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A Man suspected of terror links detained in Mauritania

BY SHEIKH BEKAYE Associated Press Writer

NOUAKCHOTT, Mauritania — A Mauritanian
suspected of plotting a bomb attack against the
United States, and who reportedly has links to the
millionaire fugitive Osama bin Laden, has been
arrested in Mauritania, security officials said
Friday.

Mohambedou Ould Slahi was being held at the
offices of the Bureau of Mauritanian Security, said
the officials, who spoke on condition of anonymity.
He was arrested in this West African nation
after leaving neighboring Senegal on Wednesday,
they said.
Slahi, who had been living in Canada, left there
in part because of an investigation into an alleged
bomb plot U.S. authorities say was tied to bin
Laden, the Canadian Security Intelligence Service
said Thursday.

U.S. officials accuse Bin Laden, a Saudi
believed to be living in Afghanistan, of masterminding
the 1998 bombings of U.S. embassies in
Kenya and Tanzania. Those attacks killed 224
people, including 12 Americans.
In Washington, a federal law enforcement official
said Friday that U.S. officials want to question
Slahi. But the official, who also spoke on condition
of anonymity, would not say whether the U.S. government
would try to bring Slahi to the United
States or would question him in Mauritania.
The Senegalese newspaper Walfadjri reported
Friday that Slahi had been detained for a few
hours at the Dakar airport after arriving from
Paris. He was questioned and then allowed to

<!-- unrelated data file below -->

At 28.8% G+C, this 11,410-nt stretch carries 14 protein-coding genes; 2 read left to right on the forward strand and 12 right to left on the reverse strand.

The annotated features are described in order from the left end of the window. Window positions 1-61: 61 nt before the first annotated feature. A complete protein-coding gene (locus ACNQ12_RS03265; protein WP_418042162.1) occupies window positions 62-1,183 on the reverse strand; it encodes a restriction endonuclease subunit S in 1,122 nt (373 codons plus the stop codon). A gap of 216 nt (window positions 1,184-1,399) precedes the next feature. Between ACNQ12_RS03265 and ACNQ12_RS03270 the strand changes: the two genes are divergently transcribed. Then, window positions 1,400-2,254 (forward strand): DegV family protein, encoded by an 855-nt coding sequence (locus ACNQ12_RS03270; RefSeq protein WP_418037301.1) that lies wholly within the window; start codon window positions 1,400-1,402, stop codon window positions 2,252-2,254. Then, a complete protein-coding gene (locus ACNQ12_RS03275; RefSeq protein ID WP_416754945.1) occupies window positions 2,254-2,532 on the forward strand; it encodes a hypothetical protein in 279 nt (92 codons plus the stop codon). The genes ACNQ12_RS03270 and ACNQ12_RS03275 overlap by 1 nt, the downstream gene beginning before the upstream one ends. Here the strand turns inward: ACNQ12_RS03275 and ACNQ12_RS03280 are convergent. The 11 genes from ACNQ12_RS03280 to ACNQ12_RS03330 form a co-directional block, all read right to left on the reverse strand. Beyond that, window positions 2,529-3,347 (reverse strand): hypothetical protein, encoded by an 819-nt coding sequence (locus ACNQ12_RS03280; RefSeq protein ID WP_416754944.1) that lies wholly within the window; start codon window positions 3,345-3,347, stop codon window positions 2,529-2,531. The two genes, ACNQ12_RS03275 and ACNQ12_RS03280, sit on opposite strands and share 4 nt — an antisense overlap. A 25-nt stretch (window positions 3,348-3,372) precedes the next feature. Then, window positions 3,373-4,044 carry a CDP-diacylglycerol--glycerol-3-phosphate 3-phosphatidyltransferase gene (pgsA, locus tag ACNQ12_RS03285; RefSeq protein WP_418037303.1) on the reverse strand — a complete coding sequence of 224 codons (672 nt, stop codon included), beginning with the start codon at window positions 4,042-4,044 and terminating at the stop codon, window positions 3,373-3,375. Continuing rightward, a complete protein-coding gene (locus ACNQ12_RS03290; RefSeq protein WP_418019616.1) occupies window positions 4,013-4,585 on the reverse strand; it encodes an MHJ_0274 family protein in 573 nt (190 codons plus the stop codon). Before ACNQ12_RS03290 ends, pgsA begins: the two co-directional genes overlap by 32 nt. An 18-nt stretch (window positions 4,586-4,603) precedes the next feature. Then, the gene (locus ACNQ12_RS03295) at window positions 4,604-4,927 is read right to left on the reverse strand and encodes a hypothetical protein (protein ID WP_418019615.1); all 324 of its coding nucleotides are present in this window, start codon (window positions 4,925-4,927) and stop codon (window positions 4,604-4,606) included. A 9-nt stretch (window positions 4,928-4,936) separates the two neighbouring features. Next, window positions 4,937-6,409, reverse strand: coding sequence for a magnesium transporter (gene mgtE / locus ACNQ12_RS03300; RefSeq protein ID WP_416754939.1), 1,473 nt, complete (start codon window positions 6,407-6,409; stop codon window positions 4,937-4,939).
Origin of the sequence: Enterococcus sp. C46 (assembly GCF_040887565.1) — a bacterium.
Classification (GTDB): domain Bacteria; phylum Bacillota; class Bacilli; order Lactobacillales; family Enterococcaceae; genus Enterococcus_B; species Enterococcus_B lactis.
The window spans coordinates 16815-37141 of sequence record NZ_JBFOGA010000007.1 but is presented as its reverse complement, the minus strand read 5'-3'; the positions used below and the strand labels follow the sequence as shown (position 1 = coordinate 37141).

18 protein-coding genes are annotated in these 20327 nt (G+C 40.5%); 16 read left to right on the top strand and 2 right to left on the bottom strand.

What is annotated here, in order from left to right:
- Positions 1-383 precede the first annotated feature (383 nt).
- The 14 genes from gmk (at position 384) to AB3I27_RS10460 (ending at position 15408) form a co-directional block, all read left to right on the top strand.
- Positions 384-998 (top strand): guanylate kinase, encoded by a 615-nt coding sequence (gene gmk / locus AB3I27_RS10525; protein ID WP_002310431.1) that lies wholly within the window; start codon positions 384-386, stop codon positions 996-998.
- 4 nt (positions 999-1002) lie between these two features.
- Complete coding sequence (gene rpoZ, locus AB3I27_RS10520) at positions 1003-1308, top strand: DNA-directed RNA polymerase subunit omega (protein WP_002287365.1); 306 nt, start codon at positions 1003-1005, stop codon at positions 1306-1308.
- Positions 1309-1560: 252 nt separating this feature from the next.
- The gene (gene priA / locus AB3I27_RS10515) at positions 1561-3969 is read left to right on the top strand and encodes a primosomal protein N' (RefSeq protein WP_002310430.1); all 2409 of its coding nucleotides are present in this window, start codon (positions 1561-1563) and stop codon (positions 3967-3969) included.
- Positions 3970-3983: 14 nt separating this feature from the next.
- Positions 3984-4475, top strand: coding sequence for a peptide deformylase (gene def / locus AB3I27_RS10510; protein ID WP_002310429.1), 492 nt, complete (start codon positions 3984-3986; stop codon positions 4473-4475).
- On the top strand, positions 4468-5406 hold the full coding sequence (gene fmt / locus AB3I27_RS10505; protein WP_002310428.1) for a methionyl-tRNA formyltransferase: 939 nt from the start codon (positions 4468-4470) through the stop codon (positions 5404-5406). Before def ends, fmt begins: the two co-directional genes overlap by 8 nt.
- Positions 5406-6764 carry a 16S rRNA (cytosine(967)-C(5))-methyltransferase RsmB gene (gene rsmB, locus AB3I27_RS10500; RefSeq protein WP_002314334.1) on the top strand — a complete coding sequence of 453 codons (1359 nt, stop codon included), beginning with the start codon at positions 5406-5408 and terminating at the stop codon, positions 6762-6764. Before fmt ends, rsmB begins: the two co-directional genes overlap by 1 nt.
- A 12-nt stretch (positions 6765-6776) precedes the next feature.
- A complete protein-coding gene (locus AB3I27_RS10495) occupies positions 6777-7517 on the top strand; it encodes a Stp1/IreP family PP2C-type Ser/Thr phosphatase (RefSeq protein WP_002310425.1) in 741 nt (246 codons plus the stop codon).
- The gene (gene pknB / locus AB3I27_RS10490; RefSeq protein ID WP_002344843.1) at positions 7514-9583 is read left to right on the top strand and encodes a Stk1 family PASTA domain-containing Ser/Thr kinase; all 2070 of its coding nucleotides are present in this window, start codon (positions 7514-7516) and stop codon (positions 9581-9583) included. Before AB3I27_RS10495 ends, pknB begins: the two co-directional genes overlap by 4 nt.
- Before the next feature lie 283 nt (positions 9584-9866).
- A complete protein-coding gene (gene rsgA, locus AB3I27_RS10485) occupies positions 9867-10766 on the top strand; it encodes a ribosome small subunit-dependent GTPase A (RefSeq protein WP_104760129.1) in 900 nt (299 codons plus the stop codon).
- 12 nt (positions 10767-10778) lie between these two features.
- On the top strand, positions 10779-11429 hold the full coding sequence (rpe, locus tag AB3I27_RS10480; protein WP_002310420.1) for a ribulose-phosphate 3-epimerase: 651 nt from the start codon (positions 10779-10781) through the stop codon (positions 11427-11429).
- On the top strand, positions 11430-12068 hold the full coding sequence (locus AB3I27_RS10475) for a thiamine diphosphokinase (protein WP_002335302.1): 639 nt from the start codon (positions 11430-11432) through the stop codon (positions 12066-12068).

travel to the Mauritanian capital, Nouakchott, the
paper reported.

Walfadjri, quoting unidentified police sources,
said Slahi was questioned because his name was
on an Interpol list of people to watch.
Slahi’s family, Arabs who were originally nomads
who ranged across the
Sahara Desert,

settled in a crumbling
apartment building in Bouhdida, just outside
Nouakchott, when drought ravaged the region in the 1970s.
On Friday, Slahi’s mother, who identified herself
only as Fatima, denied her son would be involved
in a bomb plot.

“My son is not the kind of person who can kill,”
she said, as more than a dozen female relatives,
and one teen-age boy, gathered in a cramped
apartment. “At the end, you will see that it all was a big lie.”
She described him as a deeply religious man
who “cries when a member of the family has a simple injury.”

Dan Lambert, a spokesman for Canadian intelligence,
said Thursday that Slahi left Canada
sometime after authorities uncovered the alleged
plot on Dec. 14 when they arrested Ahmed
Ressam for allegedly trying to smuggle bombmaking
components into the United States.
Ressam, an Algerian, pleaded innocent
Thursday in federal court in Seattle to charges of
planning a terrorist bombing.
Three other Algerian nationals and a woman
married to an Algerian are in custody, and police
in the United States and Canada are searching for
another Algerian.

According to a report in The New York Times,
Slahi’s brother-in-law is one of bin Laden’s top
lieutenants. However, a U.S. law enforcement official
said Thursday on condition of anonymity that
U.S. investigators are unsure of this.
U.S. investigators are also not sure if Slahi was
a major figure in the bombing plot, or just a minor
messenger, the official said in Washington.
No specific evidence has been released linking
bin Laden to the newly alleged bombing plot.
Authorities have not said what the targets of that
plot might have been.

Before Slahi left Montreal, he shared a small
room at the Assunna Mosque, said Bahaa
Elbatal, the mosque’s secretary.
Elbatal said Slahi needed a place to stay in early
January, and left Jan. 21. “I never felt he was a
dangerous person,” he said.

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